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Writing the great american novel - part two- finding your writing space

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As discussed in part one, there is more to writing than the writing. However, the writing is the main ingredient. Being in an environment that is conducive to the writing process is important. Most writers will say they have a favorite place to write. There are no ​carved in stone best places. Each writer is unique; therefore, their choice of place is also unique.

Economist, John Kenneth Gilbraith – (as quoted in the March, 1978, The Atlantic: Writing, typing, and economics) “It helps greatly in the avoidance of work to be in the company of others who are also waiting for the golden moment. The best place to write is by yourself because writing then becomes an escape from the terrible boredom of your own personality".

Virginia Woolf – “To write professionally a woman needs a room of her own.”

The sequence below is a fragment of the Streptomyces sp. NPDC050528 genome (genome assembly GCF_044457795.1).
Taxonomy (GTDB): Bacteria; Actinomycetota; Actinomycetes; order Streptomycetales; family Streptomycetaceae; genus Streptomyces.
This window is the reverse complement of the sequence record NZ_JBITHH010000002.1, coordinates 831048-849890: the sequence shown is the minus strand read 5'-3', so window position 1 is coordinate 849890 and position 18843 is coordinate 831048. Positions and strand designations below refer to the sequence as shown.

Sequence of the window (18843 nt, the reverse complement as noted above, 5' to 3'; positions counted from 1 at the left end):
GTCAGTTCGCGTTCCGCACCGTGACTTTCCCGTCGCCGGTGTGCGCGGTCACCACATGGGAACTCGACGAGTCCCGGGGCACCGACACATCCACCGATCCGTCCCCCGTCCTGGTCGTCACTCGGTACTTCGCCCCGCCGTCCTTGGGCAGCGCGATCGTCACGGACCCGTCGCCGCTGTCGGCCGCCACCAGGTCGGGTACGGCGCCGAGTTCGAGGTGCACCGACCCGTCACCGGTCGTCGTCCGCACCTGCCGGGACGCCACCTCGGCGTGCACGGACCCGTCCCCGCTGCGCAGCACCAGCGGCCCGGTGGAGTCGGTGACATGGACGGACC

Ernest Hemmingway – “The best place to write is in your head”. Ernest Hemingway wrote standing up.

Conrad Aiken – worked at a reflectory table in his kitchen.

Robert Graves – only worked in a room with all hand-made items.

Nova Ren Suma – writes at the Writers’ Room in NYC. Her motivations are paying for space and the atmosphere of being around other working writers.

D.H. Lawrence - wrote under a tree.

Alexander Chee – loves to write on trains. He would like to take residency “in an Amtrak sleeper car or have an office in a café car".

Benjamin Franklin – wrote in the bathtub.

​Jack Kerouac – wrote Doctor Sax in a toilet in William Burroughs home.

Jane Austin – wrote among family members

J.K. Rawlings – writes in a café, “crowded enough to blend in but not too crowded as to have to share a table”.

There is no right or wrong place to write, there’s only your place. Try out a few and let the writing begin!

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